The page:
The Ninjabot


Posted on November 26, 2013 at 10:31 am by Darth Shiva

Brolin Sword

Spike Lee’s latest action drama, Oldboy, is a reinterpretation of a 2003 South Korean mystery thriller of the same name directed by Park Chan-wook.   This was Spike Lee’s first remake of an existing film, and stars Josh Brolin (Gangster Squad, True Grit), Elizabeth Olsen (Silent House, Kill Your Darlings), and Samuel L. Jackson (Pulp Fiction, Django Unchained).   With Park’s blessing, Brolin and Lee set out to make a film everyone would recognize as a well done remake with an original feel.  I have yet to see the original but I definitely will after seeing this movie to see the differences and determine which version I like better.

For those who are unfamiliar with the movie, Josh Brolin plays Joe Doucett, a man kidnapped and imprisoned for 20 years after he is falsely accused of a crime he didn’t commit.  After the 20 years are up, he is released with only some money, a phone, and a burning obsession with vengeance. He is consumed with finding out who put him there and why.  Samuel L. Jackson is Chaney, the warden of the secret prison and Elizabeth Olsen plays Marie, a girl he meets after he is released who sees his pain and helps him find what he is looking for.  The main theme of the film is interesting.  When you are not a good person and have wronged so many people in your life, what lengths would they go to in order to exact their revenge?  In my opinion this is a solid movie with a lot of really interesting moments, but there were a few things that hold me back from saying it was excellent, so I give it a B+.

Spoilers Ahead

Oldboy remote

Josh Brolin is what captivates your interest in this movie.  He is real, gritty, despicable, forgivable, and lovable all at once.  Most of the film centers on watching him under the microscope of his own life.  This movie can easily be broken down into the 3 parts of Joe’s character; the man he is in his normal life, the man he is forced to become because of his imprisonment, and the man he ends up as after his release.

The Man He is…

We are introduced to him in 1993, a divorced ad man with a 3 year old daughter, a severe drinking problem, and issues with anger management.  He is an embarrassment of a human being at this point.  If Mad Men glorifies the advertising executive’s drinking, womanizing, and divorce, then Oldboy is showing us the seedy underbelly.  After losing a rich client (and his job) at dinner, an already drunk Joe goes to a bar owned by his friend Chucky (Michael Imperioli), only to encounter a mysterious woman, and when he wakes, he is in a hotel room… of sorts.  This is the end of Joe’s life as it was.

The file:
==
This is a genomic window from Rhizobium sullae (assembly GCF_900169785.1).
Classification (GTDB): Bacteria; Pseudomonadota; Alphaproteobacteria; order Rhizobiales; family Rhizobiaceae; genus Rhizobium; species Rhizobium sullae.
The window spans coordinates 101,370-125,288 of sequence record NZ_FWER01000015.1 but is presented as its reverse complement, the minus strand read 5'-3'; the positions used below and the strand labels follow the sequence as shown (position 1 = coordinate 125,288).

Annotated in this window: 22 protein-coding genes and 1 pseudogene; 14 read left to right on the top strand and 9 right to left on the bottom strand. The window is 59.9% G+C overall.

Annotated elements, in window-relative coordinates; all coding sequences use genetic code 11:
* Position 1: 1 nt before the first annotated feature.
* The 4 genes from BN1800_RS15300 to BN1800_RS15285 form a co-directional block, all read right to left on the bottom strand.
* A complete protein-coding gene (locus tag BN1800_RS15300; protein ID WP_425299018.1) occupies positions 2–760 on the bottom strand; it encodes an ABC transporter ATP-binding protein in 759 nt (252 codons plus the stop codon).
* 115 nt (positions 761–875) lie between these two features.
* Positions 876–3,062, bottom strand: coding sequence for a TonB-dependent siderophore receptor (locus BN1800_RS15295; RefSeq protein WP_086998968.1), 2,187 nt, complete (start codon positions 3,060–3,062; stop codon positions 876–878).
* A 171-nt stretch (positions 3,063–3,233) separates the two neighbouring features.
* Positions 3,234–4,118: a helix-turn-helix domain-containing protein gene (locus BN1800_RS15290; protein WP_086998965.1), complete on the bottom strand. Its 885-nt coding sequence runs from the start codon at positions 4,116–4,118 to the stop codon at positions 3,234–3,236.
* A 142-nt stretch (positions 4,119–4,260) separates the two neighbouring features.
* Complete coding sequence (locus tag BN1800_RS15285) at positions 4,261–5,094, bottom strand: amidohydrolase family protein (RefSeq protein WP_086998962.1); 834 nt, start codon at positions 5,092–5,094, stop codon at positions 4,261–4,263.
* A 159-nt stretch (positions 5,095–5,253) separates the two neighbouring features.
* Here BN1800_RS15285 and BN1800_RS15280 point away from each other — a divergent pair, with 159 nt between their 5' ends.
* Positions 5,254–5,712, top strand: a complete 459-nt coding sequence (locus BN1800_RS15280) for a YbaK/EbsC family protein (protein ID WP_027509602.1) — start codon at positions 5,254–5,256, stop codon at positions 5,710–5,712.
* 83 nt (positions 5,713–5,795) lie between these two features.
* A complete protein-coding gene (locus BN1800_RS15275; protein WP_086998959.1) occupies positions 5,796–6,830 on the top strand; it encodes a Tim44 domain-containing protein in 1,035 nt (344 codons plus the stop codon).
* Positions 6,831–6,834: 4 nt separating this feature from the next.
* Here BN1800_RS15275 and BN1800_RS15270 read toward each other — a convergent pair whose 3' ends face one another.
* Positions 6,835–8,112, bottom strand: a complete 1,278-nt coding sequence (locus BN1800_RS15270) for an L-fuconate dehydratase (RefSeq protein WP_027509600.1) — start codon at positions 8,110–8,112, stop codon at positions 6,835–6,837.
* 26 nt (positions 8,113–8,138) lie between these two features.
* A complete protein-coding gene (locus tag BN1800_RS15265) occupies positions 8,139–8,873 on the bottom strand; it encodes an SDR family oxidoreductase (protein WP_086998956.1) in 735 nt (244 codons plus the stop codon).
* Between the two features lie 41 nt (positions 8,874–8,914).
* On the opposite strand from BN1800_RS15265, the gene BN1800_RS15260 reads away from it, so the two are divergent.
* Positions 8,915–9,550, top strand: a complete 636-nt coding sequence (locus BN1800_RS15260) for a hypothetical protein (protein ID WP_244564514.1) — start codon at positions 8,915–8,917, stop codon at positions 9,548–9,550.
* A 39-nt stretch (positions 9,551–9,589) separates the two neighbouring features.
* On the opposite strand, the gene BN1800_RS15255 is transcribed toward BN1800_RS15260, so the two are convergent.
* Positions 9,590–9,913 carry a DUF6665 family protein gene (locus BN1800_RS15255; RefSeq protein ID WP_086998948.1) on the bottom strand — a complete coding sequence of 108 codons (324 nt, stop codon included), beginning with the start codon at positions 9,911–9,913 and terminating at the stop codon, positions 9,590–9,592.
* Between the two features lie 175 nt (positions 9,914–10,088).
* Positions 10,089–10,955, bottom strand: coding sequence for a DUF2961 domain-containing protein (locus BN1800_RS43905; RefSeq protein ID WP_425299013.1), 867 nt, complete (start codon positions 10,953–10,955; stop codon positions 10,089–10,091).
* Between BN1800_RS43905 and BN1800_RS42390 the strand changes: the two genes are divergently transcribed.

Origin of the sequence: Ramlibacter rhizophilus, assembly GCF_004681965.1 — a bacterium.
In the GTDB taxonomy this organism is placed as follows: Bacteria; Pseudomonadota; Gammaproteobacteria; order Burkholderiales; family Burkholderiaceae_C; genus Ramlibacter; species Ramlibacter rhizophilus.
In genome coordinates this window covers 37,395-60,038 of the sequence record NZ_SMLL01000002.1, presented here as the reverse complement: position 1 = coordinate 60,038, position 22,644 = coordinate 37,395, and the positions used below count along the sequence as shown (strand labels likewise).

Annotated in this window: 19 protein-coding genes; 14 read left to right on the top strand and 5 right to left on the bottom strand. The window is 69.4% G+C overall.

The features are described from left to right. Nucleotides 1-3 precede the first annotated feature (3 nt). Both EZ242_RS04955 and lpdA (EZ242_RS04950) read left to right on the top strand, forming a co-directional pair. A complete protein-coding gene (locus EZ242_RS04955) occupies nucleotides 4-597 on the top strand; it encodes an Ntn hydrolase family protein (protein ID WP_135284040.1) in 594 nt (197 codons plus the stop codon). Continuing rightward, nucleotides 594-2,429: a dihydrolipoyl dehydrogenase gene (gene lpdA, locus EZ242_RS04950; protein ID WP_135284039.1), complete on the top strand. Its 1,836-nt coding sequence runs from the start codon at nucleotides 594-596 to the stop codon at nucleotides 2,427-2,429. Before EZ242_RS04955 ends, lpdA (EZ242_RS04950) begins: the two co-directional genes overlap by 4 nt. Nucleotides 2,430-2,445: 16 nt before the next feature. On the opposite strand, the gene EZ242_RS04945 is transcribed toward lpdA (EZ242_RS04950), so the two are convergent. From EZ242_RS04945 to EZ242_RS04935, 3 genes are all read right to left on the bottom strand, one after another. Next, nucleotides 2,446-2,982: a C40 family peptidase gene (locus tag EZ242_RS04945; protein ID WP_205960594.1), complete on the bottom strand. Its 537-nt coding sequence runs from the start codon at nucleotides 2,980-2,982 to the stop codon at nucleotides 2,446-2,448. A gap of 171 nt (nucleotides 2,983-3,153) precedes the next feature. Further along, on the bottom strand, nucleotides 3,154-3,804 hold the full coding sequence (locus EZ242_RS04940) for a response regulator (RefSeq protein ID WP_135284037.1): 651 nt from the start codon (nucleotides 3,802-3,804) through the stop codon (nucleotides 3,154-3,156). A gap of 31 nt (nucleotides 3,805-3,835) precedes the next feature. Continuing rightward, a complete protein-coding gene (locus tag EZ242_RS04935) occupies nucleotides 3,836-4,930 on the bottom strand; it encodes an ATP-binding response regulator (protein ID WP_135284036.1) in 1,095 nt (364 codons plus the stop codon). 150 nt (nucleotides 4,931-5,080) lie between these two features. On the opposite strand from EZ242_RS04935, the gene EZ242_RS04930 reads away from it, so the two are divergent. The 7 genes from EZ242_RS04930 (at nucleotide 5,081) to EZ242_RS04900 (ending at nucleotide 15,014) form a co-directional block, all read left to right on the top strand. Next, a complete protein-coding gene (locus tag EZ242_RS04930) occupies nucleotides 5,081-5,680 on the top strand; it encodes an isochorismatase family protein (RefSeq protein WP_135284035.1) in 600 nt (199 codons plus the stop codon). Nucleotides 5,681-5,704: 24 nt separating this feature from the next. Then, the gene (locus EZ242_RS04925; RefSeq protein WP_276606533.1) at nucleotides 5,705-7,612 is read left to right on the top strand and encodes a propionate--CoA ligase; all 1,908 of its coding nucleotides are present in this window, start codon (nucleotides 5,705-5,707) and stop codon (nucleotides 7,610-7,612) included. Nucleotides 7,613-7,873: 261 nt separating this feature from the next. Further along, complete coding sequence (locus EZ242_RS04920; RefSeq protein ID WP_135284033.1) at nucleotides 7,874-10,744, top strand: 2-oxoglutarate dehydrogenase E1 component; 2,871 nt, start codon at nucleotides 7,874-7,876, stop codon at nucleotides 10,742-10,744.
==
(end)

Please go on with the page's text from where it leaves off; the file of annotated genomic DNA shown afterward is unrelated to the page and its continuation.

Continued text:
One of the strongest parts of this movie for me was the passage of time.  Joe’s introduction to the hotel and his circumstances are harsh, gut-wrenching and creepy.  He has no one to talk to and no idea of when he’ll get out.  Once he sees the news of his ex-wife’s violent rape and murder and the subsequent evidence found that identifies him as the killer, his life become even more bleak.  The audience experiences the passage of time with Joe and each way is even more hopeless than the last.  How does someone experience life in this way and not go insane?  The first evidence of hope for Joe is after 5 years, when he sees a show on TV revisiting unsolved crimes and follows the life of Mia since her mother’s murder, and her father’s disappearance.  After seeing his daughter, Joe vows to become a new man.  He starts writing letters to Mia telling her of his innocence and his imprisonment and promises to find her and explain everything.  He stops drinking and begins to train, using morning fitness videos and kung-fu movies.  He also begins to create a list of every person he has wronged, in order to find the one responsible when he gets out, and plans a way to escape.

The Man he Becomes…

15 more years go by and Joe wakes to find himself in a steamer trunk in the middle of a field, clean shaven and outfitted in a black suit with a pillowcase full of letters and a lot of cash in his pocket.  A mysterious caller has given Joe a deadline to find out the answer to two questions or he’ll never see his daughter Mia again.  He is left with a ticking clock and the desperation of a man unsure of how to proceed.  He is able to find his way back to the prison and get information from the warden and from there he is left to answer the kidnapper’s two questions, “Why did I imprison you for 20 years? and Why did I let you go?”  Those ominous questions are what drives Joe to find the truth through the remainder of the film.  I will not give any more away, in case those who haven’t seen it and want to have a few surprises.

Olson Yellow Umbrella

There were actually a few funny moments, and most of the humor is through Brolin’s portrayal of finding what he needs without it being serious for the audience all the times.  He is amazing in this, and gained and lost 50 lbs just for this role.  The transformation of his character is hard, sad, sweet, and he is breathtaking in his ability.  There were some campy fight scenes that belonged more in Kill Bill, and less in what this movie portrayed, which is why it didn’t grade higher for me.  It’s possible that this style of fighting is truer to the original film and more of an homage than the way Spike Lee would have portrayed it had this not been a remake, but I won’t know until I see the original.  I also felt the payoff regarding the villain was a bit weak, but it begs the question as to how far will someone go, especially if they’ve snapped?  The ending was very interesting, and I felt satisfied by the character payoffs.  I sincerely hope Josh Brolin gets an Oscar nomination for this, his performance is fantastic.

Has anyone else seen it yet? How do you feel it held up to the original?

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